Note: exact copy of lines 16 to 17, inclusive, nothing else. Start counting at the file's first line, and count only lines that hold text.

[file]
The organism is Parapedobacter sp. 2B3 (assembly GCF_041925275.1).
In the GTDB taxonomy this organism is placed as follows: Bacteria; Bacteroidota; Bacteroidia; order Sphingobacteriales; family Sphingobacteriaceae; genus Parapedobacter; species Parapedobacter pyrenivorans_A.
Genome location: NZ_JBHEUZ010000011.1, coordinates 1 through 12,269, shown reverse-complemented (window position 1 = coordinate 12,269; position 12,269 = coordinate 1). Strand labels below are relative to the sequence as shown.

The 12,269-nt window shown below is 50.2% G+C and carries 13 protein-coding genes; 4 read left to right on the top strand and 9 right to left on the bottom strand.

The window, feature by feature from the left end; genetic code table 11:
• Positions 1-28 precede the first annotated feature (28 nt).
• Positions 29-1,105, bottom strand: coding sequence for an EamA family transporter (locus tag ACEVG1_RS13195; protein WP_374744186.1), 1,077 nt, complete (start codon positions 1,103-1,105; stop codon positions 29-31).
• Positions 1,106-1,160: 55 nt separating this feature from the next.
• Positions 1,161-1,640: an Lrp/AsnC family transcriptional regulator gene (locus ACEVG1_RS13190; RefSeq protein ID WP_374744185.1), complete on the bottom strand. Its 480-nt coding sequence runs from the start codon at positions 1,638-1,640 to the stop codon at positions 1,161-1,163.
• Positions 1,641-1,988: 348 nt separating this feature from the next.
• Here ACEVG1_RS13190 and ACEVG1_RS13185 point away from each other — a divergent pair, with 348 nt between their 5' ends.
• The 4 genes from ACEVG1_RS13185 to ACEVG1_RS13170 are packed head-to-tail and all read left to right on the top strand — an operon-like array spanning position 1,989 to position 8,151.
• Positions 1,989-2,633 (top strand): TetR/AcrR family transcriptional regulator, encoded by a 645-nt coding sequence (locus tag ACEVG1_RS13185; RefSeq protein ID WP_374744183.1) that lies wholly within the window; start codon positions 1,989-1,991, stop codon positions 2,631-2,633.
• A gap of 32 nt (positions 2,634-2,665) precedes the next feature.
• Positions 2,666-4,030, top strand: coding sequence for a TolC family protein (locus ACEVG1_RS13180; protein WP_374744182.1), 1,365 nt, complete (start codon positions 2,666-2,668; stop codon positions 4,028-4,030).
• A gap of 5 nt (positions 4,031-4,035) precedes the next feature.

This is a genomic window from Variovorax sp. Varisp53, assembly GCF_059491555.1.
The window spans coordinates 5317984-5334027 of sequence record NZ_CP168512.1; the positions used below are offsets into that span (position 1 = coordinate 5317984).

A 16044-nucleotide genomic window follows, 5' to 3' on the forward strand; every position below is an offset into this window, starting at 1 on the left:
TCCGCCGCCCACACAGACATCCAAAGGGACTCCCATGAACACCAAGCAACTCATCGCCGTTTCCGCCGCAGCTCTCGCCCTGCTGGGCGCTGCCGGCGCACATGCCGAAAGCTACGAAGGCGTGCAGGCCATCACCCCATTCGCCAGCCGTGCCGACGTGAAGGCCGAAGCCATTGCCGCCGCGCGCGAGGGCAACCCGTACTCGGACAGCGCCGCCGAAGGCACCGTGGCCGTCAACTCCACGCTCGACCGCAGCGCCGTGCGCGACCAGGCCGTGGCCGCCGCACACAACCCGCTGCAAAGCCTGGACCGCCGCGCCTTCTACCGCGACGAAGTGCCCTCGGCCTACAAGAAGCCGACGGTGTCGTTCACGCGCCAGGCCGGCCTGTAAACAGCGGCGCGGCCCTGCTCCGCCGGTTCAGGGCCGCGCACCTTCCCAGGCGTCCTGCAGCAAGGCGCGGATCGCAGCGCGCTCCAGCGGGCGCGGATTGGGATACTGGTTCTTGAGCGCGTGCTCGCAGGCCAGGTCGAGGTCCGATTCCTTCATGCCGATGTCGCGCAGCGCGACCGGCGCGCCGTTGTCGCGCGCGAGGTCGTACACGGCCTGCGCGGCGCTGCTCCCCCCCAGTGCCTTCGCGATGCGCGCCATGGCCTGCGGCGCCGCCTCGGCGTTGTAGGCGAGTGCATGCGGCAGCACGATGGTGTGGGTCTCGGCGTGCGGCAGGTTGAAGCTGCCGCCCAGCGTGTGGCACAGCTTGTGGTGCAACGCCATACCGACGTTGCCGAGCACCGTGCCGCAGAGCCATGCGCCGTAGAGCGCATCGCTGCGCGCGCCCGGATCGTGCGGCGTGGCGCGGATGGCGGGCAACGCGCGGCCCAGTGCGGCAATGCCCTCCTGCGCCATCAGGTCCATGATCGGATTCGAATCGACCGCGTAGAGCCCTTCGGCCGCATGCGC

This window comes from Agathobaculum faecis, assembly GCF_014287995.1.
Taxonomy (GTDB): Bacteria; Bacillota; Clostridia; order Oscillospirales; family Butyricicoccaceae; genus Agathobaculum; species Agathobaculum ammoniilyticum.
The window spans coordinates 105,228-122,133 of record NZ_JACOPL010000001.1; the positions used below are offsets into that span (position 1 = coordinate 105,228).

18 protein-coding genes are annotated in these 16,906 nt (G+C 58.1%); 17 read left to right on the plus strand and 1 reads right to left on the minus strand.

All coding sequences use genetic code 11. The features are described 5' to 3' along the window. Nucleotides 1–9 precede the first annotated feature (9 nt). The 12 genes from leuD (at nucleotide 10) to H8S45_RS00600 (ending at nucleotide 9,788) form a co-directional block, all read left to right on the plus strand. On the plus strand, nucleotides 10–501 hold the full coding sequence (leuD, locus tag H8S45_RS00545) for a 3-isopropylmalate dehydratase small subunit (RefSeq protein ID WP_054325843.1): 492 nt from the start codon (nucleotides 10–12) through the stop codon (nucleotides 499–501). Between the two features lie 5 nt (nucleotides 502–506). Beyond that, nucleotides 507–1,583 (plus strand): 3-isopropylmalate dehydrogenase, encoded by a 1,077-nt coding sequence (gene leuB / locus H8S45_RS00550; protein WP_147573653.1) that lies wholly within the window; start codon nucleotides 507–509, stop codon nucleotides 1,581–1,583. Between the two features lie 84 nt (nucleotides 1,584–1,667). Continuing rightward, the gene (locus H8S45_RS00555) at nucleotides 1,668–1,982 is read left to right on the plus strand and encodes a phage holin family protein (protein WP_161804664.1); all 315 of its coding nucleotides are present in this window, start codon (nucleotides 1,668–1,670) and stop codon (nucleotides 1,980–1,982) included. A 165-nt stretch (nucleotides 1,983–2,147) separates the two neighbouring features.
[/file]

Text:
• A gap of 5 nt (positions 4,031-4,035) precedes the next feature.

This is a genomic window from Variovorax sp. Varisp53, assembly GCF_059491555.1.